As previously discussed, BC’s Financial Institutions Act requires out of Province vehicle insurers to sign a “Power of Attorney Undertaking” in essence promising to provide the minimum insurance coverage available in BC when their insured vehicles are travelling in this Province and further not to raise any defences which are not available to BC insurers. As many North American jurisdictions have insurance limits well below those required in BC this often creates excess exposure for foreign insurers. Reasons for judgement were released recently by the BC Supreme Court, New Westminster Registry, stripping a PAU signatory of a defence they otherwise would be entitled to.
In the recent case (McCord v. Insurance Corporation of British Columbia) the Plaintiff was injured as a pedestrian in a BC collision. He was insured for no-fault benefits both with ICBC and a private insurer from Ontario. He received benefits from ICBC and subsequently sought coverage with the Ontario provider. The Ontario insurer denied payment relying on an Ontario regulation which limited payments “if the person receives benefits under the law of the jurisdiction in which the accident occurred“.
The Plaintiff sued arguing the Ontario insurer could not rely on this section as they signed the PAU. Mr. Justice Saunders agreed and provided the following reasons:  Western Assurance says that there has been no violation on its part of the PAU; it has not set up a defence as to coverage, but has simply taken a position as to the amount of coverage available….  The PAU sets out two provisions. One is an undertaking not to raise defences. The other is an undertaking to pay limits as set out in (a) and (b) of the PAU. A “position” taken by a foreign insurer that only the minimum amount is payable, and not the full amounts otherwise payable under the foreign insurer’s policy, is, in every sense of the word, a defence. The position being taken here by Western Assurance is one of the types of conduct which the PAU is designed to prevent…  In my view, the raising of the provisions of the Regulation by Western Assurance is a defence within the meaning of the PAU, and reliance on those provisions as a defence would constitute a breach of the undertaking under the PAU.  The application is therefore allowed, and s. 57(1.1) of the Regulation will have no application to Mr. McCord’s claim for benefits.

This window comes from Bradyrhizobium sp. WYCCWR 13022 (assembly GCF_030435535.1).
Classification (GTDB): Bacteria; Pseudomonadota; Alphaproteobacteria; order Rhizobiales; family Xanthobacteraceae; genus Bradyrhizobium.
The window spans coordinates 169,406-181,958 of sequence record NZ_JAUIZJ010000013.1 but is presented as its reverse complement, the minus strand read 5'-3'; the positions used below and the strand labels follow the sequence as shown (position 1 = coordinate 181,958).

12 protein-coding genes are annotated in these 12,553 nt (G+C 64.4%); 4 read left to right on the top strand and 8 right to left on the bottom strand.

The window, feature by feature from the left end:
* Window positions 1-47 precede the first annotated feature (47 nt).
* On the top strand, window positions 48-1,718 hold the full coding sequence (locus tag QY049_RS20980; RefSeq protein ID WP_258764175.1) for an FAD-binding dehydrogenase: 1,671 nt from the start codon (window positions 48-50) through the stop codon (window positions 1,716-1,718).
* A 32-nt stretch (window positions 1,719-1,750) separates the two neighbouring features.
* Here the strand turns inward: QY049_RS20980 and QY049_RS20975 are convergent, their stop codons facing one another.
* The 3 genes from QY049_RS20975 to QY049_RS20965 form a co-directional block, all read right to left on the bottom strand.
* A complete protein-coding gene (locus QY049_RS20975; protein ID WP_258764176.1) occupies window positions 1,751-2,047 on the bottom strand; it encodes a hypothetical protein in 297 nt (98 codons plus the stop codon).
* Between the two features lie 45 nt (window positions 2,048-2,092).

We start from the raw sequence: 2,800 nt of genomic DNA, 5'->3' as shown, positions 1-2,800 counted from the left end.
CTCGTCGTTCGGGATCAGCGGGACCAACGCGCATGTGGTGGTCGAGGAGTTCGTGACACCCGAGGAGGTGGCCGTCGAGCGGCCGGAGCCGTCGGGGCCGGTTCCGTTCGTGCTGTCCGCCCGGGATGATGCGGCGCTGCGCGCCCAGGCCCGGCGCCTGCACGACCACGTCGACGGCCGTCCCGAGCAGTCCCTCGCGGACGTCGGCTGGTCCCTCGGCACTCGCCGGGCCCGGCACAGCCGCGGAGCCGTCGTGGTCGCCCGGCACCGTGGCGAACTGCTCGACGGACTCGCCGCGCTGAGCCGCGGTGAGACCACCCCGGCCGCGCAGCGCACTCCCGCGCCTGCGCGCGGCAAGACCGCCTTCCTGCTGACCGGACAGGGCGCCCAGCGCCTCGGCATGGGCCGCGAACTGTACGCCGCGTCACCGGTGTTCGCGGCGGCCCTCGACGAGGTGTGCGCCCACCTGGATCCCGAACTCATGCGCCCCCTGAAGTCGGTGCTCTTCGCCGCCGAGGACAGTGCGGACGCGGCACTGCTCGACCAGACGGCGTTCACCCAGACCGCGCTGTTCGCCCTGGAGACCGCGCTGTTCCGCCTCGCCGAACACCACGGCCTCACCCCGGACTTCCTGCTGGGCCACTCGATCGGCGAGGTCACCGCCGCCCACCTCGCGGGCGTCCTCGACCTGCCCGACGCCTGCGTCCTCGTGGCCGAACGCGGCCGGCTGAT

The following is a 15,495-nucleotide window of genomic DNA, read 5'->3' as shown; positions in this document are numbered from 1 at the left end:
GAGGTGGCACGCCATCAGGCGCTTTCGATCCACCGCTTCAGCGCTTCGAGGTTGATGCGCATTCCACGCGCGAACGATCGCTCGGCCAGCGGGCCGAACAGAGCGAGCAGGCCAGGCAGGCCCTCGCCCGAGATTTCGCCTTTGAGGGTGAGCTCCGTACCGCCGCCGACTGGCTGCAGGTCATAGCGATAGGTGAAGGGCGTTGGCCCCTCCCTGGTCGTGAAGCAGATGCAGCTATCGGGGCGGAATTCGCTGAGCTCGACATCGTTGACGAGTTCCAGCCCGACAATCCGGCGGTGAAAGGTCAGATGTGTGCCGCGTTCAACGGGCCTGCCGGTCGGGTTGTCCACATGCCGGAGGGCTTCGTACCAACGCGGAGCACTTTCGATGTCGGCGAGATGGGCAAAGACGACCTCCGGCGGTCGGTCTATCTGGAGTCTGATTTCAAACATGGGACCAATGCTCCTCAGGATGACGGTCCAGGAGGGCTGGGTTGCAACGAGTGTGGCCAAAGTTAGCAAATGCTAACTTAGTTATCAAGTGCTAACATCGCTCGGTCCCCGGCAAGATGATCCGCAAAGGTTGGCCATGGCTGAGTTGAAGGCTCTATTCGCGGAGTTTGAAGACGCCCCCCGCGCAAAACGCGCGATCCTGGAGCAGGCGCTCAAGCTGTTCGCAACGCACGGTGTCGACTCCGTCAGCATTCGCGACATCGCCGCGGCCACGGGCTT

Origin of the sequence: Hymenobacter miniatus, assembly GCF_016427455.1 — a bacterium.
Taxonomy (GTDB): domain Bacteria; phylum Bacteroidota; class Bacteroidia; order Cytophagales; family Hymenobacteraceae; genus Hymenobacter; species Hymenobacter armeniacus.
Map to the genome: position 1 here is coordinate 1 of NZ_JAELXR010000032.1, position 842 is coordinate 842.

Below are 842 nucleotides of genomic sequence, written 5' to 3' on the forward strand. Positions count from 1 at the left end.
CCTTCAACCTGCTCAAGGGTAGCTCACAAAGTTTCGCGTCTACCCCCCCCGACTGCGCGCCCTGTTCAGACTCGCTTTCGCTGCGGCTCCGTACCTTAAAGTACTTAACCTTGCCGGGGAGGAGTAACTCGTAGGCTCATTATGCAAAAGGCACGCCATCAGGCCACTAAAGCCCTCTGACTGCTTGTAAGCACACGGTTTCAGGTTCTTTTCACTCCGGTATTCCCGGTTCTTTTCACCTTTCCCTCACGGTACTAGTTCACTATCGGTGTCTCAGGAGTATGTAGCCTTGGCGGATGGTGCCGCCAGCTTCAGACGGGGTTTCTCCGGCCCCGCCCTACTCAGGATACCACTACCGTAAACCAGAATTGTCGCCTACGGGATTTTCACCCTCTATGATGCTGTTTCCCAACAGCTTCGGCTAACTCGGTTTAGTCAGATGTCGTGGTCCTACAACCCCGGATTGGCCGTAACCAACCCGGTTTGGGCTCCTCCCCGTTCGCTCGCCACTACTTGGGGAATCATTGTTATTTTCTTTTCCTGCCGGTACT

Reasons for judgement were released today by the BC Court of Appeal addressing the ability of foreign insurers to rely on the s.103 limitation defence for no-fault accident benefits.
By way of background, BC’s Financial Institutions Act requires out of Province vehicle insurers to sign a “Power of Attorney Undertaking” in essence promising to provide the minimum insurance coverage available in BC when their insured vehicles are travelling in this Province. As many North American jurisdictions have insurance limits well below those required in BC this often creates excess exposure for foreign insurers.